Breakfast television. A concept as wrong as having Coco Pops for supper, only not as much fun. The worst thing about it is the presenters, all fakely cheerful, smiling away like they wouldn't rather be tucked up in bed, enjoying a spot of gentle self abuse. The uber-turd among these turds has to be Fiona Phillips, a woman who has made an entire career out of being a simpering nitwit. Seemingly unencumbered by anything remotely approaching a braincell, the mornings of millions have been ruined by the sight of this woman drooling over some minor celebrity, giggling as if their every utterance was the funniest thing she ever heard. Fair play to her, it is something of an achievement to be more irritating than the supremely smug Eammon Holmes, but it's not one you would want to put on your cv.

Fiona Phillips has been in the news a lot recently. Apparently, she was regularly spanked as a schoolgirl, despite - according to her - never doing anything wrong. [There are links to this story, but the sites carrying it are not necessarily the best for innocent eyes, so I'm not going to post those links here. If you want to find them, just google the name and the word 'slipper'. On your own head - or indeed rear - be it.]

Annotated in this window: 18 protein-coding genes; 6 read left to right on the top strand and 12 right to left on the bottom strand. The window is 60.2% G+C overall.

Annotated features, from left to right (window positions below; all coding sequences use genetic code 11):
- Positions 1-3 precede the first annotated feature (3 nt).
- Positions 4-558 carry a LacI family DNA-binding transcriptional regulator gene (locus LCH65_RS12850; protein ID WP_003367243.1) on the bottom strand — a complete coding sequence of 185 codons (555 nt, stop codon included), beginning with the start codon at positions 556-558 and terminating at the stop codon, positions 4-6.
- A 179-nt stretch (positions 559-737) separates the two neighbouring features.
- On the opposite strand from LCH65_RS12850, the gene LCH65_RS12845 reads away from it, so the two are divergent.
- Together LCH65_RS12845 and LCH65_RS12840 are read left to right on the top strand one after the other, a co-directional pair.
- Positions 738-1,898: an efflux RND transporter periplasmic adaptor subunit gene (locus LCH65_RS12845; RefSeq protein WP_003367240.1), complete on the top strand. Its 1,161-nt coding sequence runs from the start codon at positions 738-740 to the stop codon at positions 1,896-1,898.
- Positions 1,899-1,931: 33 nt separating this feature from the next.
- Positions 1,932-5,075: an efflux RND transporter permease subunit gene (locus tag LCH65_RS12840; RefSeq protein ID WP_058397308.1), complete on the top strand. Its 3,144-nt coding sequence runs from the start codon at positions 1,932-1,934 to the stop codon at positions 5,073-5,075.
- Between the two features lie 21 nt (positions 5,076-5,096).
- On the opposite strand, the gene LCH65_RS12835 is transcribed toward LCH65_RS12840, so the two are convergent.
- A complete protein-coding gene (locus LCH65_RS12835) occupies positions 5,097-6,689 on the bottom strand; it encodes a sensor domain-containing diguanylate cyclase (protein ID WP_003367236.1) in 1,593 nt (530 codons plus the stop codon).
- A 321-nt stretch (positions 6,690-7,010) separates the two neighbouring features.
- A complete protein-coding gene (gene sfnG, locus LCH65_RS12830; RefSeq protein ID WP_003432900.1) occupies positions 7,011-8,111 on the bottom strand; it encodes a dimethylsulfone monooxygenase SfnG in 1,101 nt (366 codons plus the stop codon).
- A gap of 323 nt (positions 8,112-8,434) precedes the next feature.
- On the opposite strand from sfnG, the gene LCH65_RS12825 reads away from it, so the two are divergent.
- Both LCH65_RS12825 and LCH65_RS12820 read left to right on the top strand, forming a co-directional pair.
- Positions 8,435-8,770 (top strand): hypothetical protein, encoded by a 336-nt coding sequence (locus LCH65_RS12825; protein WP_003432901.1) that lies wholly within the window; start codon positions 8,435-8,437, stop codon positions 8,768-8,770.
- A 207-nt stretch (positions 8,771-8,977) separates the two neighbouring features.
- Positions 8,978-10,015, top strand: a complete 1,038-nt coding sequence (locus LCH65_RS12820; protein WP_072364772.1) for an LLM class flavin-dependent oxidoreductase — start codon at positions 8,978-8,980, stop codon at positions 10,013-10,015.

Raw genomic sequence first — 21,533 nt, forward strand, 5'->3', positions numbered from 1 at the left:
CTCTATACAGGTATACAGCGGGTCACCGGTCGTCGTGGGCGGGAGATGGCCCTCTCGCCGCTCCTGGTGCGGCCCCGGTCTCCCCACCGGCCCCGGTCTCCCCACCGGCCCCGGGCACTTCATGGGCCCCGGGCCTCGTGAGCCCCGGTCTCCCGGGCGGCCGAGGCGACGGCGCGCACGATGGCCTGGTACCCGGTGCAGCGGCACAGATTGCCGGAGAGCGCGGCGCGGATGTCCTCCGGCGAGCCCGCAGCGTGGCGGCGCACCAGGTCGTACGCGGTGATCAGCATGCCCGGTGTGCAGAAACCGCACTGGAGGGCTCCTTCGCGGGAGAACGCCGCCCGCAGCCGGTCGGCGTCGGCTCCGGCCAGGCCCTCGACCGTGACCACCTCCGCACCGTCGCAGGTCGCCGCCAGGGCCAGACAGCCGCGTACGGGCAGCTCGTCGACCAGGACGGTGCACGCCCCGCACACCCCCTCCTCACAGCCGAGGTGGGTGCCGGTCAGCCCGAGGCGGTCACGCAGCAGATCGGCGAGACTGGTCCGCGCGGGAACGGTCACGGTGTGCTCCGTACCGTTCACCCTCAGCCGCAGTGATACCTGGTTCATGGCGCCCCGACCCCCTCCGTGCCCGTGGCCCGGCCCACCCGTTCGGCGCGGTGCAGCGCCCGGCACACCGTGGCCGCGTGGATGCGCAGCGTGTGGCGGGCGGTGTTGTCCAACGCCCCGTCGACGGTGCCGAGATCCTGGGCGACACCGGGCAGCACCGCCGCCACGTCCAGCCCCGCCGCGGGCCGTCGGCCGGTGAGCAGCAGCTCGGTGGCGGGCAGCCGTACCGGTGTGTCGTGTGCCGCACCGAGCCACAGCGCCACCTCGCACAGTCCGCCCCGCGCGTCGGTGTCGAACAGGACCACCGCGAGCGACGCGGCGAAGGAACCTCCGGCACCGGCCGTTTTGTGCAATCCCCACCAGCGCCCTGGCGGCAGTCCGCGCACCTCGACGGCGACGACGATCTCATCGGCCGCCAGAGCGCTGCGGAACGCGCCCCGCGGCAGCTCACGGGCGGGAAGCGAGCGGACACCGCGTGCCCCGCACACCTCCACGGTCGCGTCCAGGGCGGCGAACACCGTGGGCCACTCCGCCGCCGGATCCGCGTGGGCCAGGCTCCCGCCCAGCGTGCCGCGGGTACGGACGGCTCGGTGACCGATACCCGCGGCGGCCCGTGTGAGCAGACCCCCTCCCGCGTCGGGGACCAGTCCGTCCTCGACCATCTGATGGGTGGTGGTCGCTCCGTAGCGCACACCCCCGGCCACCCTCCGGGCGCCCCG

La Phillips' claim to be entirely innocent in this rings especially hollow. For one thing, no teenager ever thinks they did anything wrong. But more importantly, perhaps this teacher had the gift of foresight. Maybe, just maybe, she was being spanked for her crimes yet to come.

A new way to read

My brother in law, Pat, has a blog of his own. I'd give you the url but, frankly, it's incomprehensible to anyone with an ordinary IQ. You see, Pat works for one of the world's biggest IT companies and the whole blog is written in some strange language understood only by higher beings and - possibly - the socially dyslexic.

(Actually, that's not quite true. I understood the post about coming home from holiday and deleting the contents of your inbox rather than read 1800 new messages - though you would think that an IT company would have a better spam filter)